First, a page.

Dulce de leche

Dulce de leche

Doce de leite

By
From
Lisbon
Makes
2 × 400 g
Photographer
Steven Joyce

I like to make quite large quantities of this and keep it in sealed, sterilised jars in the fridge, or give it as gifts at Christmas. If you want to make less, reduce the cooking time by 15 minutes or so.

Using condensed milk is only a partial cheat. It takes about seven hours to make doce de leite from scratch by slowly reducing and caramelising whole milk and sugar, but making it with condensed milk (which is just milk already cooked down with sugar) means you can skip the first five hours or so, and all the traditional stirring.

Don’t be tempted to make it by boiling sealed tins in a pan or pressure cooker. I saw the disastrous results of that technique going wrong in the first restaurant I worked in – fortunately, no one was hurt, but the prep kitchen was showered in boiling caramel.

Ingredients

Quantity Ingredient
3 x 400g tins sweetened condensed milk
generous pinch salt

Method

  1. Preheat the oven to 220ºC. Sterilise 2 heatproof jars (including their lids) by cleaning them in hot soapy water, then place them in a low oven for 15 minutes.
  2. Mix together the condensed milk and salt in a glass or ceramic dish. Tightly cover the dish with foil. Set this dish inside a larger baking dish or tin, and fill it with hot water, until the water reaches just over halfway up the sides of the smaller dish. Place in the oven for 1 hour, keeping an eye on the water level and topping it up with more water from the kettle as necessary.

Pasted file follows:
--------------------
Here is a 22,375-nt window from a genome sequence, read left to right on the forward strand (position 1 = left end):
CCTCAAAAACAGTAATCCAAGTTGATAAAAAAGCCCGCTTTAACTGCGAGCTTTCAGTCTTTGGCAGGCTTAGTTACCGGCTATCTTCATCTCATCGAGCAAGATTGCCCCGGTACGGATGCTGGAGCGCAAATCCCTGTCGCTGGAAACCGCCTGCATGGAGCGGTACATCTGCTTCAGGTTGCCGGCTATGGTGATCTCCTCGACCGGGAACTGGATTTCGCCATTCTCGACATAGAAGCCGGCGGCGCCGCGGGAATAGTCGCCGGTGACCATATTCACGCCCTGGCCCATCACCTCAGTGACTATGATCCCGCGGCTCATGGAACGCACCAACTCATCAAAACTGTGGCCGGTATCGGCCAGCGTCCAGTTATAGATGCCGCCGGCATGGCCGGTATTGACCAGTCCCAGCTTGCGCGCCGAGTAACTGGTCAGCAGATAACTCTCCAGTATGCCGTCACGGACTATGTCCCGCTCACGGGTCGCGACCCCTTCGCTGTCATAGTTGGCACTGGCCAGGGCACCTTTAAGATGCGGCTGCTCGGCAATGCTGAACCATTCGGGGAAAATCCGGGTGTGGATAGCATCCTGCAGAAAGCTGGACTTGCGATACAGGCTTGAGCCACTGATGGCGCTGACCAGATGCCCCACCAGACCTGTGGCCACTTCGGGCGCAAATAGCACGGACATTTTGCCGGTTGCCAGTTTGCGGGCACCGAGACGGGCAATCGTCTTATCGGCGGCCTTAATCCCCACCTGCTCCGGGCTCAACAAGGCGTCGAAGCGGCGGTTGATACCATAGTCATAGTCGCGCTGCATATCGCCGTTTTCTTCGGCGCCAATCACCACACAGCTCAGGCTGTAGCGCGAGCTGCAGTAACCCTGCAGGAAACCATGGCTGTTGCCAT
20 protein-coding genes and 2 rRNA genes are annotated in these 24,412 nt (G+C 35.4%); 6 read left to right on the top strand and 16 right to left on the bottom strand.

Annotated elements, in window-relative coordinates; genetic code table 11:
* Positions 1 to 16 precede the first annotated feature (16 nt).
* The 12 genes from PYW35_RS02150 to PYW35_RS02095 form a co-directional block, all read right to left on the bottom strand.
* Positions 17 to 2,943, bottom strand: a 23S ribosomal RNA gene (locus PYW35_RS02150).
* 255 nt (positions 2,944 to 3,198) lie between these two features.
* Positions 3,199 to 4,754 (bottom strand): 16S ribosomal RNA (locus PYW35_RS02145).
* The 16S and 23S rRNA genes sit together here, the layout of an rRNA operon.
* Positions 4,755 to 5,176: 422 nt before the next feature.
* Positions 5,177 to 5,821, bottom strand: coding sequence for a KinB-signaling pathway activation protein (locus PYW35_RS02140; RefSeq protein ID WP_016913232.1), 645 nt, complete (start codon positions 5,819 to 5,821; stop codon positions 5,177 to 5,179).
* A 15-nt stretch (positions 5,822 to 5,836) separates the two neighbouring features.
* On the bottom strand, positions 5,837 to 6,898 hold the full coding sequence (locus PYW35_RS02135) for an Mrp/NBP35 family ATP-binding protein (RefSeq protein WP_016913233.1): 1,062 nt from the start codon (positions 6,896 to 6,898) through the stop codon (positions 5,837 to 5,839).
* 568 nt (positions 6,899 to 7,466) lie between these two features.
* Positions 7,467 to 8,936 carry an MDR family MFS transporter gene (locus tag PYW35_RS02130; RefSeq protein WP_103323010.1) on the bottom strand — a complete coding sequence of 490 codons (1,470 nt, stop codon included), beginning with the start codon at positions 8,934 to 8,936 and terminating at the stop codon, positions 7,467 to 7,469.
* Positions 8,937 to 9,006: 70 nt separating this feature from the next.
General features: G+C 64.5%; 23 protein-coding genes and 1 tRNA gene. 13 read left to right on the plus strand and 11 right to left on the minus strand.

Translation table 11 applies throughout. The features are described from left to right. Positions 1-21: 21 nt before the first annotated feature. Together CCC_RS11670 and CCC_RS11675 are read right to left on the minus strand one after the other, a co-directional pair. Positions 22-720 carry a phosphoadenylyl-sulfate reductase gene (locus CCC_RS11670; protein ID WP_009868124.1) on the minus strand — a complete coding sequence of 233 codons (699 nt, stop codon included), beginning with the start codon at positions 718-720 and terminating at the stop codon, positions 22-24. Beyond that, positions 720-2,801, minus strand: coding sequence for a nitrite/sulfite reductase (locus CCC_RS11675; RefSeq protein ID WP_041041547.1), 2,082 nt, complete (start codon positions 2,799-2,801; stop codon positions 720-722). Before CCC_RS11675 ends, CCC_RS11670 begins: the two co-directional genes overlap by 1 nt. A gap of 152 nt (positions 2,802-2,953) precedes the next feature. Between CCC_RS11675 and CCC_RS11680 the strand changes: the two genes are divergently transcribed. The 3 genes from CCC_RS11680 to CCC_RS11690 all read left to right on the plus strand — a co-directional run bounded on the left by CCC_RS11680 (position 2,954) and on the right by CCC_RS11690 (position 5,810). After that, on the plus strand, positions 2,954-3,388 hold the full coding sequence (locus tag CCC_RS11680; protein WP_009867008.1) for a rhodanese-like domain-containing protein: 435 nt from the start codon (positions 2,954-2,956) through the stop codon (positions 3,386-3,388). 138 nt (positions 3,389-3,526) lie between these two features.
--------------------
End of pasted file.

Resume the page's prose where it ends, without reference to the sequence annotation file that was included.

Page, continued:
3. After 1 hour, begin checking the colour of the milk – you are looking for a light golden brown colour to develop. Watch the water levels carefully at this point; if the water levels drop, then the milk will begin to bake and may take on a curdled, clotted appearance. The same will happen if the foil comes loose. (If the milk does seem to have split, don’t panic. After taking the pan out of the oven, allow to cool just slightly, then pour the split caramel into a large bowl, leaving any over-browned, stuck-on milk in the original dish. Wearing oven gloves and long sleeves, carefully beat the split mixture with a heatproof whisk, until fairly smooth. Next, set a sieve over another large bowl, and strain out any remaining lumps. The resulting sauce may have a very, very slightly granular appearance, but it is so delicious, no one will notice.)
  4. Once the caramel is an even golden colour, carefully remove from the oven and leave to cool a little.
  5. To store the caramel, while still hot, pour it into the clean, sterilised jars. Seal, cool, and keep in the fridge for up to 1 month.
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